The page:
Many options and ideas can help to limit high-impact activities. In fact, most activities can be slightly modified to help decrease the strain on your joints. Even simple things like doing step-ups rather than box jumps, side steps and not jumping jacks, and high knees rather than jumping, can prevent the added strain on your joints through low-impact exercises.

Finding these low-impact exercises can help you manage this pain a little more efficiently. Here are a couple more ideas of fun and winter-friendly, low-impact activities you can enjoy.


Yoga is good for every single aspect of your life. It can help you strengthen your core, legs, arms, and every other muscle in your body. It also enables you to get in tune with your breathing which has many benefits. Additionally, it often can help ground you emotionally and even spiritually. On top of that, it improves flexibility. Basically, it can help you in every area of your life. Try it. 

Yoga is also great because it can be so individualized. You can make it as hard or as simple as you want to. You get to cater your yoga to your body and make adjustments to help you. Joints are supported by muscles. It makes sense that if your muscles are weak or tight, your joints aren't going to work as well.

Yoga can help you strengthen these muscles while also encouraging flexibility. It is low impact and can be done year-round. Everyone should be spending 15 minutes a day stretching to help their muscles and joints, and yoga is a great (and FUN) way to do this. 


Walking sounds like a simple answer, and it is. It is a good thing to do in the winter because it gets you outside, even if it is just for 20 minutes. 

It also helps you use and strengthen your joints. You should make sure you are wearing good shoes and the right clothes, but going on a short walk every day can really help your joint pain. Not using your joints can actually increase your pain. 

Walking helps keep your joints moving as smoothly as possible. When you go outside in the wintertime, it is important you dress accordingly to help keep your muscles and joints warm, as that will help decrease pain. 


Biking may not be the most practical thing to do in the wintertime (especially in January in Idaho Falls), but there are plenty of indoor biking options. Biking is excellent because it is cardio and helps your blood pressure, heart rate, and overall heart and lung health.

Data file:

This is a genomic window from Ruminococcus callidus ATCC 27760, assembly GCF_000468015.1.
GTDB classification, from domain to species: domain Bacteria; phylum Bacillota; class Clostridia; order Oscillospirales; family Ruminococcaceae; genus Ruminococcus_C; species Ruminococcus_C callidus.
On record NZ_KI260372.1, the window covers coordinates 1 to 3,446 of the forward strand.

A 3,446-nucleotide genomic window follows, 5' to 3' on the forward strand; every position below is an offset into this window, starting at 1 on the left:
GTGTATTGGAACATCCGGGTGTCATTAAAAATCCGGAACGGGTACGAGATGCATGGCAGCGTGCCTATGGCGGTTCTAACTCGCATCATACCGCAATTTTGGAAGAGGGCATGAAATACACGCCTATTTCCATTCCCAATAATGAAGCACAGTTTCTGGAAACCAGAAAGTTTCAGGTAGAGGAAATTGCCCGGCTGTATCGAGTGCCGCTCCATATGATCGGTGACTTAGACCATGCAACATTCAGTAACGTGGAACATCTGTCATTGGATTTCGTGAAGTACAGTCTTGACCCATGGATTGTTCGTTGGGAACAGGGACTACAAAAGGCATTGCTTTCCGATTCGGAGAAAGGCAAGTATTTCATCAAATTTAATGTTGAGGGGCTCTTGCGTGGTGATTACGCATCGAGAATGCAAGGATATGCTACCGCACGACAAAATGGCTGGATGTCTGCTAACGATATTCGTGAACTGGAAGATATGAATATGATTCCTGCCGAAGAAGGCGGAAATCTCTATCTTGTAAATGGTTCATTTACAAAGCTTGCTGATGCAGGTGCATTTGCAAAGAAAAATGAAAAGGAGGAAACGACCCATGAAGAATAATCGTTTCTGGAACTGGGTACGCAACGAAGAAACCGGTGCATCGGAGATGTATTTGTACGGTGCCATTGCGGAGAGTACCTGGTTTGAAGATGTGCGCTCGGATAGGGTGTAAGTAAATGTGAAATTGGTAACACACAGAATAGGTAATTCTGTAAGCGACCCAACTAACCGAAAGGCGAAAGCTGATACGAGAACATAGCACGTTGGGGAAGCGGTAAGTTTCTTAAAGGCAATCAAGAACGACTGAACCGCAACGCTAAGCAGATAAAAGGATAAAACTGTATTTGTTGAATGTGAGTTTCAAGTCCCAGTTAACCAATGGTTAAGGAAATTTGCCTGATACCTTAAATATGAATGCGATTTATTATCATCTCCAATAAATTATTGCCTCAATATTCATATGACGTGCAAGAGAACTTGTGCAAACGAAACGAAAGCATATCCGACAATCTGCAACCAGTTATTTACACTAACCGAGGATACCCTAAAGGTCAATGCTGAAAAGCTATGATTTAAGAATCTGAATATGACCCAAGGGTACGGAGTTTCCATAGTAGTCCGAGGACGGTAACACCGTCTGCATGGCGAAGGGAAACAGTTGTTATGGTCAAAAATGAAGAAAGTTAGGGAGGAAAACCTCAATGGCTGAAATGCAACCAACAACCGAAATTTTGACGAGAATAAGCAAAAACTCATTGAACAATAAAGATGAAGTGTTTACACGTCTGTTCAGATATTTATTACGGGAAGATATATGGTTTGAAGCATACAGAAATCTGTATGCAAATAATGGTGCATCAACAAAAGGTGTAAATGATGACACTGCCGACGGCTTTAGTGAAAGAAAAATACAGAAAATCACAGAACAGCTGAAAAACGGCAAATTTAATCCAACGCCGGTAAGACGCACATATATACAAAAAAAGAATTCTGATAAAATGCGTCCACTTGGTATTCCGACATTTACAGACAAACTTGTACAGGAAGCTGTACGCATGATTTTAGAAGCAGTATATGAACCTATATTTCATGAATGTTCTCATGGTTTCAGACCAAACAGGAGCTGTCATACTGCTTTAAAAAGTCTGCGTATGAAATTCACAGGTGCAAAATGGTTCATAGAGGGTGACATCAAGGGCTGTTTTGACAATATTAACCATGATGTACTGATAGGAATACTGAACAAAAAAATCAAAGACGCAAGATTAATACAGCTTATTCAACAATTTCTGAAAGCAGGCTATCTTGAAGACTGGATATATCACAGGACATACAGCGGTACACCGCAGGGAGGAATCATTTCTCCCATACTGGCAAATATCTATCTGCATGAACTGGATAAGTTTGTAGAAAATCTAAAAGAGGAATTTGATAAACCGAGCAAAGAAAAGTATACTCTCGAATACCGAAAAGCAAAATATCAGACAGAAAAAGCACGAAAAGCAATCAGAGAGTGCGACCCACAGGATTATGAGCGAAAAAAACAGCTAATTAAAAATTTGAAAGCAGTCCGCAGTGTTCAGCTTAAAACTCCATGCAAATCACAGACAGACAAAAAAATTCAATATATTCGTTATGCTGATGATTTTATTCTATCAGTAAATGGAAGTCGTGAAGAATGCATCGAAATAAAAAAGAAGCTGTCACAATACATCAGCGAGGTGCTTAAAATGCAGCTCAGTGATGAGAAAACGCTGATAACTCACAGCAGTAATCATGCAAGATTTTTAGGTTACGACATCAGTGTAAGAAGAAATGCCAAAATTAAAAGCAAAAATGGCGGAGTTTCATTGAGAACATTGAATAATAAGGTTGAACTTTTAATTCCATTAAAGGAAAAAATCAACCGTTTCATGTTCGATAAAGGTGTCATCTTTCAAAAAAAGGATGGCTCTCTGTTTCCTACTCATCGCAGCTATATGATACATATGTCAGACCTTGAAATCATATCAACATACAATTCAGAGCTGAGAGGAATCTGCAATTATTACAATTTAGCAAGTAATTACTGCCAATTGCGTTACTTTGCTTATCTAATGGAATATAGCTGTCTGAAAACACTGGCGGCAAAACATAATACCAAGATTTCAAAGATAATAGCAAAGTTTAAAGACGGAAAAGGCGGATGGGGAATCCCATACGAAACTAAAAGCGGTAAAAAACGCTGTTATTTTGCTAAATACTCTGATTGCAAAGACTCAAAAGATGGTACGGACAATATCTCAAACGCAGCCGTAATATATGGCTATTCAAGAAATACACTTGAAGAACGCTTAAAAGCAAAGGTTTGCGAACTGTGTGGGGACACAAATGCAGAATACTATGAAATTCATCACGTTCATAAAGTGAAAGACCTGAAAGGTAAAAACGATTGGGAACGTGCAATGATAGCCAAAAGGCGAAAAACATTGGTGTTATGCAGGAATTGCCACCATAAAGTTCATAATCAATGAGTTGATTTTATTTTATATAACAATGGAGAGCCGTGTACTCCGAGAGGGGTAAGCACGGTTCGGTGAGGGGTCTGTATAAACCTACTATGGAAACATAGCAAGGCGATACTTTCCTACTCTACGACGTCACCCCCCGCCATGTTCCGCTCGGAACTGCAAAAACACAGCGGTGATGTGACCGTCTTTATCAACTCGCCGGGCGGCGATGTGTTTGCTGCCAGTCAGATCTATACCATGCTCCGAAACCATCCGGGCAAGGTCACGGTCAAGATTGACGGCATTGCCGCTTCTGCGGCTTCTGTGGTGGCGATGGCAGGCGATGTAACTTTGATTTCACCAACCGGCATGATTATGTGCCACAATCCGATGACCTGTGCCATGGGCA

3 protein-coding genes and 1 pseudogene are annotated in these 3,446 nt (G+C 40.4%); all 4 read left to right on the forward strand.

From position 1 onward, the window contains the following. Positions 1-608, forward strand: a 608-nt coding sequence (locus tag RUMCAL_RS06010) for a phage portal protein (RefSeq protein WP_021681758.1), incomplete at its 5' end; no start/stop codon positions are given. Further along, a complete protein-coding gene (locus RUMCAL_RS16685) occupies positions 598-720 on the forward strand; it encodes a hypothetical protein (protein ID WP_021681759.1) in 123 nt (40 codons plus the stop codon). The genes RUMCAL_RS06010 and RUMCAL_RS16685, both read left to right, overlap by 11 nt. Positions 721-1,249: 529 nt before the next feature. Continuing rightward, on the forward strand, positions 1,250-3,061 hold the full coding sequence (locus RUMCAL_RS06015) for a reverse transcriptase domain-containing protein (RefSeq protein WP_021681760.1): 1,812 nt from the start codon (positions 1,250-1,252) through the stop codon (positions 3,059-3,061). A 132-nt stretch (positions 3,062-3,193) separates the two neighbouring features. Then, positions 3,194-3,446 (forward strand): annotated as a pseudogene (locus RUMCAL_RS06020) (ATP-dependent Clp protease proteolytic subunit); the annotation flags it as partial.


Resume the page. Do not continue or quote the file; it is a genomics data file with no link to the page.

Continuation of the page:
It is also extremely low impact because your feet aren't slamming on the pavement (or treadmill) like with running. 

Biking is one of the best exercises you can do for your overall joint and heart health. You can also take fun spin classes to help make this activity a little more enjoyable, especially when you can't go bike outside because of the lingering snow throughout the winter.

Cross Country Skiing

If you're looking for winter-friendly, joint activities, this is what you are looking for. Cross country skiing is a fantastic way to get outside to enjoy nature and the snow while also being kind to your joints. And honestly, so is snowshoeing. 

These activities help you get outside while limiting the pressure and strain on your joints. Cross country skiing is different from downhill skiing (which is not nearly as joint-friendly). Cross country skiing and snowshoeing are often done on flatter terrains. They are a great workout because they get your blood pumping but don't cause excessive strain on your joints. 

If you do this activity, make sure to stretch before and after and dress warm enough so your joints can stay warm while outside. 

While the winter can be challenging, especially for those who suffer from arthritis and joint pain, it can also be beautiful and fun. 

Knowing what to do to help manage your joint pain can help you enjoy your winter a lot more. It will allow you to do those things that you want to do. 

These exercises are a great alternative to others because they are fun, low impact, and winter-friendly. If you have other questions about your joint pain, arthritis, or anything else regarding orthopedic surgery, give us a call, we would love to answer them.